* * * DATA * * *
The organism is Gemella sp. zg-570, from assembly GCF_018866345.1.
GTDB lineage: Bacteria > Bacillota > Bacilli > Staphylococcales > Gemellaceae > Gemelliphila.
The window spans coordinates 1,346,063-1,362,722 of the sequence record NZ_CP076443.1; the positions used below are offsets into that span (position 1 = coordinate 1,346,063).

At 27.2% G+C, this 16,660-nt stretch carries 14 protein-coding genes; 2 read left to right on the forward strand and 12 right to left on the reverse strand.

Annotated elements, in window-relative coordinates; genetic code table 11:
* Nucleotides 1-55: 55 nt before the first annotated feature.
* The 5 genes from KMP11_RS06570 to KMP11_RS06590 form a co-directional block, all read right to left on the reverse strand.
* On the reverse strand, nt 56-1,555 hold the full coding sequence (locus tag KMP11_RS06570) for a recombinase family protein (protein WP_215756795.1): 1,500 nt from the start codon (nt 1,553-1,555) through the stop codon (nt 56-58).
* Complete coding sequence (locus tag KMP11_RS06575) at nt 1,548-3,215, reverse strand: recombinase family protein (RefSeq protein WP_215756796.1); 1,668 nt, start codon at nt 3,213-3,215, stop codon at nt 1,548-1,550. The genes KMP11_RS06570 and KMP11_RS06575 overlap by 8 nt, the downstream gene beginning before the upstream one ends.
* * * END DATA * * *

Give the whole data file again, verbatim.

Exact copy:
The organism is Gemella sp. zg-570, from assembly GCF_018866345.1.
GTDB lineage: Bacteria > Bacillota > Bacilli > Staphylococcales > Gemellaceae > Gemelliphila.
The window spans coordinates 1,346,063-1,362,722 of the sequence record NZ_CP076443.1; the positions used below are offsets into that span (position 1 = coordinate 1,346,063).

At 27.2% G+C, this 16,660-nt stretch carries 14 protein-coding genes; 2 read left to right on the forward strand and 12 right to left on the reverse strand.

Annotated elements, in window-relative coordinates; genetic code table 11:
* Nucleotides 1-55: 55 nt before the first annotated feature.
* The 5 genes from KMP11_RS06570 to KMP11_RS06590 form a co-directional block, all read right to left on the reverse strand.
* On the reverse strand, nt 56-1,555 hold the full coding sequence (locus tag KMP11_RS06570) for a recombinase family protein (protein WP_215756795.1): 1,500 nt from the start codon (nt 1,553-1,555) through the stop codon (nt 56-58).
* Complete coding sequence (locus tag KMP11_RS06575) at nt 1,548-3,215, reverse strand: recombinase family protein (RefSeq protein WP_215756796.1); 1,668 nt, start codon at nt 3,213-3,215, stop codon at nt 1,548-1,550. The genes KMP11_RS06570 and KMP11_RS06575 overlap by 8 nt, the downstream gene beginning before the upstream one ends.